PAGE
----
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Dhaka Tribune

Secularism, thy name is Bangladesh

Update : 26 Jun 2014, 07:18 PM

Make no mistake about it; South Asia is a deeply religious place. There are holy sites all around the region and holy days all across our calendars. Our governments issue “spiritual visas,” organise pilgrimages, and declare public holidays for virtually every religious occasion, no matter how minor.

Mass congregations occur annually, ceremonial bathings happen almost daily, and a famous temple town recently played host, in spectacular fashion, to a prime minister. People are routinely murdered for giving religious offence and state-sponsored (or at best state-unchecked) terrorism against religious minorities occurs frequently enough to make it an established fact of life here.

Political leaders cannot appear too divorced from their religious backgrounds and religious leaders are close enough to politics to influence debates that surround the passing of laws.

If there is any separation of the temporal and the spiritual in South Asia, it doesn’t manifest very much in our statecraft. Indeed, the very foundations of our respective statehoods are religiously motivated, and while this may be less obvious in Bangladesh after 1971, our existence as East Pakistan is a testament to the fact that religious nationalism is a potent force in sub-continental political organisation.

Even when it isn’t institutionalised, its psychological hold can be overpowering enough to lead to things like say, Muhammed Ali Jinnah being denied his legitimate right to become prime minister of India in 1947 solely because of his religion.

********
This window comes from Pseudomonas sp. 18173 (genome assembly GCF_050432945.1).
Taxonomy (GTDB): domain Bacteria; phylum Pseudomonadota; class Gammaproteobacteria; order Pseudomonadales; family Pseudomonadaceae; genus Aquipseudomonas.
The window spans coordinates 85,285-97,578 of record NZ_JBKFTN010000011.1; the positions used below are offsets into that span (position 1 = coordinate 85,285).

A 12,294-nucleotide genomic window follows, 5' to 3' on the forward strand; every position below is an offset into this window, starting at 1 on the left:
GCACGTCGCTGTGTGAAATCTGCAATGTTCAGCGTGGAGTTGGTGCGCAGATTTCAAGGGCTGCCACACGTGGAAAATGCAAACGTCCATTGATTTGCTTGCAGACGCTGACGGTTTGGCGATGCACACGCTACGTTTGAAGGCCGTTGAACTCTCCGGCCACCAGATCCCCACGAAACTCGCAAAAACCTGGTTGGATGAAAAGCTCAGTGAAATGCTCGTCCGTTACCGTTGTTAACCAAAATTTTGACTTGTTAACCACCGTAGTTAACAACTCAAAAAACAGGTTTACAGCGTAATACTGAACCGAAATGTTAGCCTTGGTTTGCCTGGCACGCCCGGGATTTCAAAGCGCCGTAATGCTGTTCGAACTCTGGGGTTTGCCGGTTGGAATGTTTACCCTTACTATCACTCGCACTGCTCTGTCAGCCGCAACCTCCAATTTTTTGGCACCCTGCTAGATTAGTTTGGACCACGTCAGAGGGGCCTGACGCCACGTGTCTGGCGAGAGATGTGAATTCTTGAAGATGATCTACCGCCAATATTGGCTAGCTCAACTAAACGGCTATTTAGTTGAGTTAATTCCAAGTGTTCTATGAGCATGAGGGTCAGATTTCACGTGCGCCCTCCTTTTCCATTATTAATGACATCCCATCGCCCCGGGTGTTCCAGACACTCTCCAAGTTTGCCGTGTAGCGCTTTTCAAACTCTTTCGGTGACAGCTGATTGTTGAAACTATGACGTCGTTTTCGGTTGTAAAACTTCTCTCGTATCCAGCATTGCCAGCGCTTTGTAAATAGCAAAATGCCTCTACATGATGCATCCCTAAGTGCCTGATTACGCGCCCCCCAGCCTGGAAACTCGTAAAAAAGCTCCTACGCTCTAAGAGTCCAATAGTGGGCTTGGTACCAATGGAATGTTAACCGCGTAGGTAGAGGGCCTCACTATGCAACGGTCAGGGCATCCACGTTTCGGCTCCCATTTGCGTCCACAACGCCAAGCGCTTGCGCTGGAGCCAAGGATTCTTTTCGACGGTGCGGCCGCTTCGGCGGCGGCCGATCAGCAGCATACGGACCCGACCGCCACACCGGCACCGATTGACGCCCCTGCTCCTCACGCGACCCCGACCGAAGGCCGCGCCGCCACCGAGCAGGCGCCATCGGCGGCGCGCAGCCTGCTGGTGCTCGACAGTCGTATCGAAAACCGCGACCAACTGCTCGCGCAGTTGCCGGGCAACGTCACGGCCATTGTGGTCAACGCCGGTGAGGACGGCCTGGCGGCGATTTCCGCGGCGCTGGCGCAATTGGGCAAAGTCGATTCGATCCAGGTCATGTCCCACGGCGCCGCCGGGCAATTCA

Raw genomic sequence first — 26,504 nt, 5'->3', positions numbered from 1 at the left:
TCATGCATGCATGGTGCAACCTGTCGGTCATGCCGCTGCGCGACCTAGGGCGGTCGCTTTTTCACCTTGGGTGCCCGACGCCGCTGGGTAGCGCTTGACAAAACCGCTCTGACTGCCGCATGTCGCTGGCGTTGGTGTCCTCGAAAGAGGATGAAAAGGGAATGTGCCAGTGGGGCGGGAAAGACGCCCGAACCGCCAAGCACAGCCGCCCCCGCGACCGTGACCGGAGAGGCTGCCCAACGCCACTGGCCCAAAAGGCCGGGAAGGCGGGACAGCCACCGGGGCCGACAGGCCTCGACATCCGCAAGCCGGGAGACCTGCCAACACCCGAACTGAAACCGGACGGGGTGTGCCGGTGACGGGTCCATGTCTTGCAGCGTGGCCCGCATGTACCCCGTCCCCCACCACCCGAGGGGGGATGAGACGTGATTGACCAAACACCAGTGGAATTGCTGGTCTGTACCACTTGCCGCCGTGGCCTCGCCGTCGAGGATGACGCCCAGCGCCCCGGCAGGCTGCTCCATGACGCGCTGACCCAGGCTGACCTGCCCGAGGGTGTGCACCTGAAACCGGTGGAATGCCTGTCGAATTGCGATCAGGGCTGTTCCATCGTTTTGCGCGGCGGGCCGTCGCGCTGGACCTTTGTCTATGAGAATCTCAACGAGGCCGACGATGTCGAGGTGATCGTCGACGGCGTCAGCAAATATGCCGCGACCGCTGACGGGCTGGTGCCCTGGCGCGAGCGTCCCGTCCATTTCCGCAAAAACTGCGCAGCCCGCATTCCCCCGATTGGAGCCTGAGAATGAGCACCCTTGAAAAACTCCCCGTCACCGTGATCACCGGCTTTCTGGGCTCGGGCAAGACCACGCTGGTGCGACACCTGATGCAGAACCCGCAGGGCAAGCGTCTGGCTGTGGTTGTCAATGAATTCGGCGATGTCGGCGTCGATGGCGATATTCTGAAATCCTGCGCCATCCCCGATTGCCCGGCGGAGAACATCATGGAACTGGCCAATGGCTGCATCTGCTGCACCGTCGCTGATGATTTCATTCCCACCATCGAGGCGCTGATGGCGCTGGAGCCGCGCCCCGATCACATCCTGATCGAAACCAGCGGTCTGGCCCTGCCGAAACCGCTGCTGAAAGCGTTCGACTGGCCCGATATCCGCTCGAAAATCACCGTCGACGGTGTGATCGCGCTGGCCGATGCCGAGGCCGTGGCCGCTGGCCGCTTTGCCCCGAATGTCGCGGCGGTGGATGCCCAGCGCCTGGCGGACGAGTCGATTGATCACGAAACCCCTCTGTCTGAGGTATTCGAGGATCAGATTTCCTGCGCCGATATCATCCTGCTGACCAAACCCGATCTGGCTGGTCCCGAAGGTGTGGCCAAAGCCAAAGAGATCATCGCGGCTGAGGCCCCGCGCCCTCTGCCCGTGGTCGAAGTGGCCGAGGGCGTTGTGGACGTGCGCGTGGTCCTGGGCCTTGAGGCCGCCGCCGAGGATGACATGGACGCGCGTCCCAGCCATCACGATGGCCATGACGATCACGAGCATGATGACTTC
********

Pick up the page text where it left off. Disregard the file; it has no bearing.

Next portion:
But in spite of all this and against numerous odds, at least one country in the region still flies its secular colours high, and contrary to popular belief, it isn’t India, its Bangladesh.

For all its pretentions to secularism, India’s commitment to the principle is often just skin deep. As mentioned, Mohammed Ali Jinnah’s religion disqualified him from becoming prime minister of India way back in 1947 and the All-India Hindu Mahasabha presided over the disastrous vivisection of Bengal on religious lines in the same year.

In fact, so low was India’s original interest in secularism that it wasn’t until 1977, with the 42nd Amendment of the Indian constitution, that the word “secular” was added to its preamble, a full 30 years after the Republic of India was proclaimed.

For context, contrast that with the Bangladeshi constitution, which has included the word, and the value, since 1972 – since the very beginning of our statehood. Even before we became a state, our nationalism was consciously inclusive and slogans and posters from the war of liberation testify to this fact.

The recent election of Narendra Modi, who stands firmly on a Hindutva platform, further exemplifies India’s indifference to secularism, and though he has claimed his government will not seek to appease any religious community, his party’s reluctance to antagonise the Hindu right, his core vote bank, is evidenced through comments made in Bengal about Bangladeshi Hindus.

Neither Modi’s nor the BJP’s track record in dealing with extreme Hindu elements, the likes of which murdered Mohsin Sadiq Sheikh in Pune for being Muslim just days after Modi took office in Delhi, is encouraging enough to suggest that he will take a serious stand against communalism.